Lucky Bao: Food review

Lucky Bao 3

6/90 Markeri St, Mermaid Waters, Queensland 4218

Ph: 07 5679 6517

luckybao.com.au

Open Mon – Thurs 11.00am – 3.00pm; 5.30 – 10.00pm; Fri – Sun 11.00am – 10.00pm.

Where were you when you had your first delicious, pillowy bite of bao? For me it was at Miami Marketta at Lucky Bao’s stall after a friend, who had raved for a solid month about them, finally took me there. “So, what do you think? They are good huh?!” she asked, hands clasped together with a look of joy on her face as I took that first soft, flavourful bite. I think I swore loudly and immediately bought seven more to eat. I was hooked. As the love was passed on from friend to friend it became a weekly obsession for us as to whether Lucky Bao was going to be at Marketta that week. So many human emotions this obsession caused us from the giddiest joy when they posted on Instagram to confirm their upcoming appearance to the utter depths of despair when there was nothing for weeks. Well the despair is no more as head chef and bao master Daud Kendall has answered all our bao-related dreams and opened up Lucky Bao in Mermaid Waters.

Although ‘bao’ is a term used to describe any sort of Asian bun which contains meat, the dish is very old indeed, originating in China over 2,000 years ago, even before the Terracotta Warriors. Emulated in many different countries of the world for its simplicity and flexibility, gua bao (literally meaning ‘çut bread’) is made from a steamed bread traditionally sandwiched around a filling of red pork belly, pickles, coriander and chopped peanuts. It was a dish that the Taiwanese took on as their own street food, a dish they called ‘tiger bites pig’, so popular that many refer to it as ‘the Taiwanese hamburger’.

First introduced to the West by David Chang in 2004, this street food gained popularity in 2009 when Bauhaus opened in New York, going viral in 2013 with the YouTube series Fresh Off the Boat. The Gold Coast’s debut was not far behind. Daud informs us he is inspired by David Chang and decided to make bao his thing because “It’s what I like to eat and there is nothing else like it on the Coast”.

The vibes in Lucky Bao are laid back and we are welcomed in there like old friends, invited to share some food with Daud, his restaurant manager wife Emmi and his “pickled cucumber aficionado” daughters Pearl and Issy as we discuss all things Lucky Bao. The journey began at the Hyatt in Dubai where Daud made some bao for a golfing event and realised he was onto something outstanding “I found that from all walks of life, people love the bao”. From Dubai to Sydney and then moving to the Gold Coast three years ago to start working at Social Eating House + Bar, Daud and Emmi decided to open the Lucky Bao stall at the Marketta to showcase the product, and it was a hit. “We found that people were coming from the far reaches of the Gold Coast with their own takeaway containers just to get their bao fix.” Daud informs us. The obsession, clearly, was felt by everyone who tasted their wares. They grew from there with a pop-up inside Cambus Wallace once a month allowing them to “flex our muscles a bit” and try some new items.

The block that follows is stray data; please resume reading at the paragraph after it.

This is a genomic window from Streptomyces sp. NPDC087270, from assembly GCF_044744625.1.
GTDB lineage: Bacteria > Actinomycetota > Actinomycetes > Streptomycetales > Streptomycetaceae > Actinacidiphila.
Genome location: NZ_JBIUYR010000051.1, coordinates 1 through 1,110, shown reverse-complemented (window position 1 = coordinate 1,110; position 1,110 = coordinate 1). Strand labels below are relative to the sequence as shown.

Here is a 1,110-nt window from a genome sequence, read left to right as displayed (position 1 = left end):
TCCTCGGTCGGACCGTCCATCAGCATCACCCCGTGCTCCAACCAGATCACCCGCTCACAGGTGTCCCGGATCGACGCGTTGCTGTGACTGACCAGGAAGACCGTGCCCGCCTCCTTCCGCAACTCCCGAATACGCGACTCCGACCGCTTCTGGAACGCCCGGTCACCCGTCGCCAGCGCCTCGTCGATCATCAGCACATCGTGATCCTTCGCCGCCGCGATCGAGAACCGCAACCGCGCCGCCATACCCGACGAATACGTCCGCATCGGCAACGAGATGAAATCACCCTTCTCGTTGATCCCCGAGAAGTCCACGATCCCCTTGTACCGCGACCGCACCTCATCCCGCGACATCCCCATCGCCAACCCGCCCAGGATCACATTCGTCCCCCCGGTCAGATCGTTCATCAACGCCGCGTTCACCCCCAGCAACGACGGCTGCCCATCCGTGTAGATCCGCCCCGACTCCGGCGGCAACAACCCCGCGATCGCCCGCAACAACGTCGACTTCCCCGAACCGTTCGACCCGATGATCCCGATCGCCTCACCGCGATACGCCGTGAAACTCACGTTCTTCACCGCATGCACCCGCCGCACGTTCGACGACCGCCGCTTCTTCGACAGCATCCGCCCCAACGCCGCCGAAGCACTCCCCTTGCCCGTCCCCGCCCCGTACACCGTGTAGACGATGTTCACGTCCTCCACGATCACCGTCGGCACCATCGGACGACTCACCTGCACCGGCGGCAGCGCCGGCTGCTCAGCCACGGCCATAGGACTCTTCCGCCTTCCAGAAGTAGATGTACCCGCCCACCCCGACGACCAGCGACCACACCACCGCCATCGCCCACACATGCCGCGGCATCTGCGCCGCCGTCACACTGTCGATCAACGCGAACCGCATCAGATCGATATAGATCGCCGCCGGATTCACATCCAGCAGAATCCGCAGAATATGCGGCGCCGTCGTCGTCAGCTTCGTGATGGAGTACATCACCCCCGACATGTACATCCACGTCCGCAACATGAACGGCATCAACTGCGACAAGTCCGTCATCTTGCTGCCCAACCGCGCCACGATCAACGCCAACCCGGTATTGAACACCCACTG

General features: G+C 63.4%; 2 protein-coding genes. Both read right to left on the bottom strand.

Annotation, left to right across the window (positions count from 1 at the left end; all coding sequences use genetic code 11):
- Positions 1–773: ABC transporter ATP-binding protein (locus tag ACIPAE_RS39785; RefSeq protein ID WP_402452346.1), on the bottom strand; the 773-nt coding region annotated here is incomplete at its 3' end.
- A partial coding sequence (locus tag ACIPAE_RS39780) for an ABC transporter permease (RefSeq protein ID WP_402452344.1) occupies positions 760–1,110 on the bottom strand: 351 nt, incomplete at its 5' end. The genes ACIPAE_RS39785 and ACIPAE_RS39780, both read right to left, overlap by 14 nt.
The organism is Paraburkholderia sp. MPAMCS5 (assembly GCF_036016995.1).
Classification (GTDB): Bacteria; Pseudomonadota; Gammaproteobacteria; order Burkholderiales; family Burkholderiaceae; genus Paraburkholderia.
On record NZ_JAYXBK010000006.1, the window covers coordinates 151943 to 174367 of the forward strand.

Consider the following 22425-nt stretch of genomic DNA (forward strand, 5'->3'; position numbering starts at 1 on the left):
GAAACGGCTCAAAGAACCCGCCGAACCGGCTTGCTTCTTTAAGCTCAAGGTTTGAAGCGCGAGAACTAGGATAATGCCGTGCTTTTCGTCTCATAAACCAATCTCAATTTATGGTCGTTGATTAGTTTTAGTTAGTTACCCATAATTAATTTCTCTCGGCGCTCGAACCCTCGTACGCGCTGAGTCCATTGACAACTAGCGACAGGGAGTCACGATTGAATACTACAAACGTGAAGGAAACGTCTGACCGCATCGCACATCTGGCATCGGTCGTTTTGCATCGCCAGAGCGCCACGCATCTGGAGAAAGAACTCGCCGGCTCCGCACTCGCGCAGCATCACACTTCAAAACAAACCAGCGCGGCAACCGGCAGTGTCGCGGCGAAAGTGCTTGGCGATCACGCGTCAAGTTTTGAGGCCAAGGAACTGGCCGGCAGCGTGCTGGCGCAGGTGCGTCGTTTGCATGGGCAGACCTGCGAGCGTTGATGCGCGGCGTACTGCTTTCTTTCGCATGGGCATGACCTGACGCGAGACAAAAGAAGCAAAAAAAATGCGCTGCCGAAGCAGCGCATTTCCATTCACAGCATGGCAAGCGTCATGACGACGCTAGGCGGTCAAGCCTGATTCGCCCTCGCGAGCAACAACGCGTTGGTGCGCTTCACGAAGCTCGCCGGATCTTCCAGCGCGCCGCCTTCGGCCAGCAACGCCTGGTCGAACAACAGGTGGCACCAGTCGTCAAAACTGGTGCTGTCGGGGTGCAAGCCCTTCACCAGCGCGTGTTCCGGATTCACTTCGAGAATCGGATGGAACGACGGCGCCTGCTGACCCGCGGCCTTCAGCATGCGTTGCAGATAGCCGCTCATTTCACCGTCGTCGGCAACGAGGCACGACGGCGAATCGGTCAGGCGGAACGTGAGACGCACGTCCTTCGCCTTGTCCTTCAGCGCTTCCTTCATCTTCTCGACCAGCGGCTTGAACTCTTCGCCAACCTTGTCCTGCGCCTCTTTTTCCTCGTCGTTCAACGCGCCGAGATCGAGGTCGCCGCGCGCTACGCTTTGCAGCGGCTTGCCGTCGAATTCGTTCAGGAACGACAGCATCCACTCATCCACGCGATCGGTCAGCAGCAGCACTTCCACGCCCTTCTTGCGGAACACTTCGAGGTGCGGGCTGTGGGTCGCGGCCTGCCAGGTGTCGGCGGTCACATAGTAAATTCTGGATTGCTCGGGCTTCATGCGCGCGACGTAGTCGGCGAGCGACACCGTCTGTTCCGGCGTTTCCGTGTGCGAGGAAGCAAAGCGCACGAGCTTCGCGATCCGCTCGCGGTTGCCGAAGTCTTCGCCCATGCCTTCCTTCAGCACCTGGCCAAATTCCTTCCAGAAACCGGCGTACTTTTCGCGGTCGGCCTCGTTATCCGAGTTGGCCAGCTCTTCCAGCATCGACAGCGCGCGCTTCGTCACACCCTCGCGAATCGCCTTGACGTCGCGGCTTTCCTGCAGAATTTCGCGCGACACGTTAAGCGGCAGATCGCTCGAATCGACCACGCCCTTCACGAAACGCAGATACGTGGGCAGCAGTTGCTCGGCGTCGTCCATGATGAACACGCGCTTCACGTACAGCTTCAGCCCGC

‘But what makes these bao so good?’ we hear you ask.

Firstly, it’s the buns.

“The buns are a labour of love,” Emmi tells us, “a four-hour-long process that Daud begins at 6 every morning, and a temperamental one at that. You need to use a specific flour, and the bun consistency is dependent on temperature, humidity…you name it.”

But in the end the product screams difference. They’re softer, more pillow-like than any other buns we’ve tasted.

It is mesmerising watching Daud roll them out on the bench as we sit at the kitchen bar, chatting away to the chefs as they do their prep, bantering with one another. Food is serious business, but doesn’t mean you can’t have a seriously fun time with it.

Filling wise you are spoilt for choice: the semi-traditional confit pork belly ramped up with cucumber sesame pickle, Taiwanese fried chicken with slaw and chilli mayo, salt and pepper organic tofu (in the Bauhaus tradition), twice-cooked lamb rib, tempura soft shell crab and braised beef cheek, plus fillings and sauces, of course. There’s a ‘two for $15 lunch’ special from 11am – 3pm, normal price for a bao being $8 – $9 each. Well worth the money for handmade goods, served on the most gorgeous hand thrown plates.

Exploring the menu deeper reveals Daud’s culinary talents with fiery debates erupting with friends over what reigned supreme: the sashimi of Hiramasa kingfish or the beef tataki. Both are so delicate, so flavoursome it’s hard to pick a favourite, so you may as well get both! Other favourites include the Pan-Asian collection of wings with Korean chilli attitude, twice-cooked lamb ribs Sichuan style, dumplings, crispy eggplant and an Asian chicken slaw so delicious that it could become a daily ritual. They vary in size from a bowl of spiced chilli and caramel nuts to a sizzling lamb shoulder Asian style, with a side of bao to share.

Make sure you don’t miss out on dessert. Even the deconstructed cheesecake which shows off Daud’s level of culinary expertise can’t beat the pandan panna cotta topped with sago and coconut ice cream. Dip in and share it if you must.

Of course, there’s a short list of wines, a mix of more appropriate beer and Asian cocktails on offer from the bar, but really it’s all about the bao. It’s a street food like no other, in this case made by a master and served in cute surroundings.

You don’t have to be big to be great. Bow down to bao!

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